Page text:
The Weeping Guitar

by Aishling Wray


I played the guitar very well these days. But I didn't want to tell anyone my secret.

I played the guitar quietly to myself. I never told anyone that I could play it well these days. I didn't want to share the secret after the surgery. There were a lot of things I could do a lot better these days that I couldn't before in the past... and it scared me to no ends.

I remembered when I was assigned to the front. I was scared. I had only been in the army for three years when I was sent into the war zone. I was too young. I was glad to be serving my country, but I just didn't think my time as a soldier would end so soon and with such a bloody conclusion.

It had been a day of non stop guns and explosions. I hid behind the barracks with my comrades, as we screamed over each other's voices to get the orders through and to be prepared to die brave men if we had too.

I was told to run with all my might the second I was handed something. To take it and throw it away into the distance.

But I was too late. And it exploded.

I remember the hospital... I remember the excruciating pain I had been in, no one expecting me to have survived the blast but I had... with two exceptions.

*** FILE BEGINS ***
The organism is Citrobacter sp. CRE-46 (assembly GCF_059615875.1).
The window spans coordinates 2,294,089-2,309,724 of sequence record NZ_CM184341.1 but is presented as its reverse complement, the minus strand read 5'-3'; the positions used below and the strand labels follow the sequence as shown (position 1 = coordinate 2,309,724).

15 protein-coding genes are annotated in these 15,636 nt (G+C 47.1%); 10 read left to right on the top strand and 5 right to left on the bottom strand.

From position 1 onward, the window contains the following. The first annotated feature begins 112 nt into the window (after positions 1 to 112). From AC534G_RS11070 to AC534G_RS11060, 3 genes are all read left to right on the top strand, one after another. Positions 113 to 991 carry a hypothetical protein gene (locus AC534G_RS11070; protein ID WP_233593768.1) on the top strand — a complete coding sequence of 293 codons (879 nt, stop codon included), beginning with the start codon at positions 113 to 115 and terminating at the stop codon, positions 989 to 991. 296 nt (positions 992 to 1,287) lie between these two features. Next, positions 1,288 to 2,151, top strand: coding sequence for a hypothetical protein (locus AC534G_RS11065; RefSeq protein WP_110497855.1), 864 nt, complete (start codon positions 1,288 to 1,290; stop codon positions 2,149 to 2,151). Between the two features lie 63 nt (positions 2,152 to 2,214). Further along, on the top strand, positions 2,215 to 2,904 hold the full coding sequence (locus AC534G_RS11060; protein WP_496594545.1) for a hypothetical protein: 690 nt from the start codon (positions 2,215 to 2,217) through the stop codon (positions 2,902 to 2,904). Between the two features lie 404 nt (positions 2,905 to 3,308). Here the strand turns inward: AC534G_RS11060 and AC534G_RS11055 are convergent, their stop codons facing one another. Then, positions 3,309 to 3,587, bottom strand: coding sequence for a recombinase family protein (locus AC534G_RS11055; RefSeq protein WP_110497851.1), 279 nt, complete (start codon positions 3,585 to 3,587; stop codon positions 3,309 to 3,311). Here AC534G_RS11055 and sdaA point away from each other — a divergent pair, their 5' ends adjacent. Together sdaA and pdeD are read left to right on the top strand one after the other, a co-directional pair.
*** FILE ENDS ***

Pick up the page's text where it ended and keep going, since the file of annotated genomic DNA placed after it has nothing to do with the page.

I remembered waking up, and looking down to my arms... to my hands... only to see... they were not the same as I remembered.

The memories played further back to me as I remembered seeing one of my comrades, Sean, playing the guitar... I had gotten close to him on the war zone.

"I want to be a famous musician, one day..." he said to me with a soft smile and I smiled back.

"You will..." I replied, warmth in my eyes, at his hopes and dreams... mine had only been to serve. He wanted to go to university.

I remember seeing him seconds before I had been handed the bomb... being shot repeatedly, to death. My eyes had been widened to the very true horrors of the world. I didn't want the other men to suffer his fate so I had agreed to get rid of the deadly explosion.

I remember the doctors telling me they had found a match as I lay in the hospital... the man had been on the donar list. But it had to be fast, the body parts wouldn't last for long.

And here I was two years later, playing guitar in my room. I didn't tell anyone I could play it... that I could suddenly draw really well and that my writing was no longer the same.

I remained silent... always afraid of what my decision had been at the hospital.

I strummed the instrument slowly as I played it, with Sean's fingers making the notes come off the strings in soft warm rhythms.

As his hands played the melody for me in perfect cohesion.

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